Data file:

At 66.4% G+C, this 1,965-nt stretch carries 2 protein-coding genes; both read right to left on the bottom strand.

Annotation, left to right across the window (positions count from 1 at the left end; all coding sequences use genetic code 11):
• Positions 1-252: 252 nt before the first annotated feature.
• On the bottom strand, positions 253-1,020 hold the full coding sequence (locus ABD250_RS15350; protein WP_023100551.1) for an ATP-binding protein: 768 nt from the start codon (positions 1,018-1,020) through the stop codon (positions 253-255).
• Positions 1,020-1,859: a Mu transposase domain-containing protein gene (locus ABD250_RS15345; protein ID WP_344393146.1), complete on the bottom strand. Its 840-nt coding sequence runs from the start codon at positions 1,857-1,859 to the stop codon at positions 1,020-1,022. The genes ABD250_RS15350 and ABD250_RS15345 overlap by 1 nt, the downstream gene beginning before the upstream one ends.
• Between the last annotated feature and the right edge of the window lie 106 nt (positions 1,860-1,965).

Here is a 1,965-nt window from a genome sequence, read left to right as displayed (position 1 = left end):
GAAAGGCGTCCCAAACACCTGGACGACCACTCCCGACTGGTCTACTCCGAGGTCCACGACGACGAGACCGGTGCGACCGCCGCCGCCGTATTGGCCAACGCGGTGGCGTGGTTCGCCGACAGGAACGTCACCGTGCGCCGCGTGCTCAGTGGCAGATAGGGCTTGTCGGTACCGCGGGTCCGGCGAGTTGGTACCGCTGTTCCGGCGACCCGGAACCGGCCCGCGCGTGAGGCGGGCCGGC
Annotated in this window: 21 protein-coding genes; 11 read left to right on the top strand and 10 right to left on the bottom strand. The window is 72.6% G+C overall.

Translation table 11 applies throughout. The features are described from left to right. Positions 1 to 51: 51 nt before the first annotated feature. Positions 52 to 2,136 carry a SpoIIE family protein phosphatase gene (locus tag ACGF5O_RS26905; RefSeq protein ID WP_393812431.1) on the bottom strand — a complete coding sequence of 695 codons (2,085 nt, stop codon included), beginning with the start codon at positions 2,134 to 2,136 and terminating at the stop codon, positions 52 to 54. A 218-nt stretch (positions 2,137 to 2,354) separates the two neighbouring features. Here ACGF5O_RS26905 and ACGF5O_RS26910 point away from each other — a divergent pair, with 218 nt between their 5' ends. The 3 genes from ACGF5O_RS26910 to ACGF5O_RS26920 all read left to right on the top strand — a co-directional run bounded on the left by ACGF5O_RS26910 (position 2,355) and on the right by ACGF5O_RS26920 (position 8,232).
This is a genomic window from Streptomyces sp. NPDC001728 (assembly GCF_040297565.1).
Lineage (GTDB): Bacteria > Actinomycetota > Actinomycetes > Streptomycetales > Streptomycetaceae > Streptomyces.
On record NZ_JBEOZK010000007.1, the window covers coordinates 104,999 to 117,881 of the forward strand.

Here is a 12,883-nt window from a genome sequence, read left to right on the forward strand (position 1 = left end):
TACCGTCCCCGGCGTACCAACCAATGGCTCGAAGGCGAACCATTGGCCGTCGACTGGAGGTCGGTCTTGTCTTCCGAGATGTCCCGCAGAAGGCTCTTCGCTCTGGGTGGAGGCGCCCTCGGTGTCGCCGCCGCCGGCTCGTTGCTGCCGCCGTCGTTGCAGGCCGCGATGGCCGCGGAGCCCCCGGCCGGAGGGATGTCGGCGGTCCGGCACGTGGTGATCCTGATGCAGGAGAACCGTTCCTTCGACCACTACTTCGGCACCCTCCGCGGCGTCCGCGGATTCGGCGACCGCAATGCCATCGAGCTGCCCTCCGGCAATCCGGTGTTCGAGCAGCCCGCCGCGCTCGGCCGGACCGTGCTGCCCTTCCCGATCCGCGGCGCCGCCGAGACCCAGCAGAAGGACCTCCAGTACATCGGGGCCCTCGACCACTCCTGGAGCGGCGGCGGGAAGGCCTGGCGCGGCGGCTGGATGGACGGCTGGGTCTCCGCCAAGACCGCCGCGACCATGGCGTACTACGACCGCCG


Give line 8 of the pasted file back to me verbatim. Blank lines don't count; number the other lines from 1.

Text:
GAAAGGCGTCCCAAACACCTGGACGACCACTCCCGACTGGTCTACTCCGAGGTCCACGACGACGAGACCGGTGCGACCGCCGCCGCCGTATTGGCCAACGCGGTGGCGTGGTTCGCCGACAGGAACGTCACCGTGCGCCGCGTGCTCAGTGGCAGATAGGGCTTGTCGGTACCGCGGGTCCGGCGAGTTGGTACCGCTGTTCCGGCGACCCGGAACCGGCCCGCGCGTGAGGCGGGCCGGC